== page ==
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More Black Children Dying From Diabetes

Trend has been accelerating, U.S. figures show

THURSDAY, Nov. 15 (HealthDay News) -- Black children with diabetes face a death rate twice as high as that for white children, new U.S. government research shows.

While this racial disparity has been evident for more than two decades, the trend has been accelerating among children ages 1 to 19, according to the study in the Nov. 16 issue of the Morbidity and Mortality Weekly Report, published by the U.S. Centers for Disease Control and Prevention.

"Although the numbers are small, in absolute terms, these deaths are still preventable, which is why it is important to examine those disparities and work toward eliminating them," said CDC epidemiologist Dr. Laura L. Polakowski, who co-authored the report.

Looking at death certificates from 1979 to 2004, the researchers found that between 2003 and 2004, there were 89 deaths among U.S. children and teens from diabetes. During that time, the annual diabetes death rate for black children and teens was more than double that for white children.

From 2003 to 2004, the diabetes death rate per million for children and teens was 2.46 for blacks and 0.91 for whites, the report found.

In addition, the death rate among blacks has been increasing since 1998, while for whites it decreased significantly from 1979 to 1994, and then leveled off from 1994 to 2004, Polakowski's team found.

A complex interplay of factors seems to be driving the disparity, Polakowski said. "Possible explanations could be differences in access to or use of health-care services, or differences in quality of diseases education and care," she said.

Polakowski's group did not distinguish between juvenile diabetes, commonly called type 1 diabetes, and adult onset diabetes, often called type 2 diabetes. However, most diabetes deaths among children are caused by short-term complications from type 1 diabetes, Polakowski said. "We know we see these deaths with type 1 diabetes, we don't know if we see them with type 2 diabetes at this point," she said.

Many of these deaths are due to acute complications such as diabetic ketoacidosis, in which insulin levels are too low. If untreated, it leads to diabetic coma and eventually death, Polakowski said.

"These complications are readily recognizable in children and don't require a great deal of technology to treat them," Polakowski said. "The rate of death among black children can be lower, because there is a lower rate among white children," she said.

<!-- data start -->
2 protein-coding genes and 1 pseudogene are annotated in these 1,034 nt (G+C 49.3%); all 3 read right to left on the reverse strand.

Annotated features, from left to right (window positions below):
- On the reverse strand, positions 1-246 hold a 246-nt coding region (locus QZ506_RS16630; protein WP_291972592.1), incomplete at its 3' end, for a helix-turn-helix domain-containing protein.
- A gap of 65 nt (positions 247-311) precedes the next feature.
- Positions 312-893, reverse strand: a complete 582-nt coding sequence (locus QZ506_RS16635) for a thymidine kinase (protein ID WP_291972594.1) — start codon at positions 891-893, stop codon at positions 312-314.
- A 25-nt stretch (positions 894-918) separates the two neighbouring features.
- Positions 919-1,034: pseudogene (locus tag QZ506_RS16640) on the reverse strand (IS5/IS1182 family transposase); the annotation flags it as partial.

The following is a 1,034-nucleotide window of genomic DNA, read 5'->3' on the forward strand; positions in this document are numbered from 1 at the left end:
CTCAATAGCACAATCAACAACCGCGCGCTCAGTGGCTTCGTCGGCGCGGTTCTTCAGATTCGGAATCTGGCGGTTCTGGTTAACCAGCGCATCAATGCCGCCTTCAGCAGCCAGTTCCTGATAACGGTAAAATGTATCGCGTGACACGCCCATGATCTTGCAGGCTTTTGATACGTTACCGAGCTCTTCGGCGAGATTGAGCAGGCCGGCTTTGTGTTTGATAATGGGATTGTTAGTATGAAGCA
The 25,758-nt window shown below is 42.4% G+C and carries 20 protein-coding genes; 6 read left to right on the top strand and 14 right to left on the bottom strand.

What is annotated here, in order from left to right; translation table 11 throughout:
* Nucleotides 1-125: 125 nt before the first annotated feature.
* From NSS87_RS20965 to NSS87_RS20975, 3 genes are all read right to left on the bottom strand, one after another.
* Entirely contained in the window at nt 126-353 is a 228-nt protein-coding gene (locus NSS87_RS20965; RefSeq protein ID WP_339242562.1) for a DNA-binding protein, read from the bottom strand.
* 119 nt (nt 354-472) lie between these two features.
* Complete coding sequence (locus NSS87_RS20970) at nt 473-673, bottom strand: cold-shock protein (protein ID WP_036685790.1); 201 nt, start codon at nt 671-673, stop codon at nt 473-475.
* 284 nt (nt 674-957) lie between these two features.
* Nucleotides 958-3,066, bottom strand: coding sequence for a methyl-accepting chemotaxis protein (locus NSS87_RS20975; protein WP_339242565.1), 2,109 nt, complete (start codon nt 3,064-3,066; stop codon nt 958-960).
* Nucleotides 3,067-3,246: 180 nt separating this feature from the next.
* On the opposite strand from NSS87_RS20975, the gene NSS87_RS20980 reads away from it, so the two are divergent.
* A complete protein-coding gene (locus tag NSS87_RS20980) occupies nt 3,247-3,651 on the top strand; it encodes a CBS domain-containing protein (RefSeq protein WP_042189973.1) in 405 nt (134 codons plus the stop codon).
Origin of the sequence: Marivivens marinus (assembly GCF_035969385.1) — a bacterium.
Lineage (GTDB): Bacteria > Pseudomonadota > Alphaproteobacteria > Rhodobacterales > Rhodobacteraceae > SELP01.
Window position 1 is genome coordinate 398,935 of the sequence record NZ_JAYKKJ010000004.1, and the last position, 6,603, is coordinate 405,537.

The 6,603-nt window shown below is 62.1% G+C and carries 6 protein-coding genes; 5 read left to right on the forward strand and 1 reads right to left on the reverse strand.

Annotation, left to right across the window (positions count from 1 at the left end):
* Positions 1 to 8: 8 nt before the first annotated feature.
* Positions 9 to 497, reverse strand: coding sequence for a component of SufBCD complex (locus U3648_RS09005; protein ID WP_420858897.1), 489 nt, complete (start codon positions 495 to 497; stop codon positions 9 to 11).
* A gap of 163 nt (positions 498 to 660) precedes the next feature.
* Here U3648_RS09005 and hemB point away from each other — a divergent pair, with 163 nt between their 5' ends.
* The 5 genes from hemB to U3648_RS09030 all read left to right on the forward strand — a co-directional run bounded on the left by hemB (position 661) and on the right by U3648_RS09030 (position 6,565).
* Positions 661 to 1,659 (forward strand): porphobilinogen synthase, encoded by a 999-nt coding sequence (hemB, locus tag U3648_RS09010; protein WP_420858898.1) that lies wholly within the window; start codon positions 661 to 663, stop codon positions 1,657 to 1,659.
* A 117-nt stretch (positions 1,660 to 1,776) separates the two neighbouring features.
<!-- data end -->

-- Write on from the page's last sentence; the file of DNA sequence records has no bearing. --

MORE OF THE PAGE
Type 1 diabetes is typically diagnosed in children and young adults and results when the body does not produce insulin, a hormone that converts blood sugar to energy for the body's cells. With type 2 diabetes -- the most common form of the disease -- either the body doesn't produce enough insulin or cells ignore the insulin, according to the American Diabetes Association. The obesity epidemic plaguing American children and adults is believed responsible for much of the explosion in type 2 diabetes cases.

One expert agrees that the pediatric deaths detailed in the new CDC report are preventable.

"I am not surprised that there would be a disparity," said Dr. Larry Deeb, past president for medicine and science at the American Diabetes Association. "That just reflects America -- doesn't it?"

All these deaths are from diabetic ketoacidosis, Deeb said. "That's what kills children with diabetes, and most of these deaths are preventable," he said.

Deeb thinks the racial disparity in diabetes deaths among children results from too many black children not having easy access to health care. With improved access and better diabetes education, "we can eliminate the disparity," he said.

More information

For more on diabetes, visit the American Diabetes Association.

SOURCES: Laura L. Polakowski, M.D., epidemiologist, U.S. Centers for Disease Control and Prevention, Atlanta; Larry Deeb, M,D., past president for medicine and science, American Diabetes Association, Alexandria, Va.; Nov. 16, 2007, Morbidity and Mortality Weekly Report, U.S. Centers for Disease Control and Prevention

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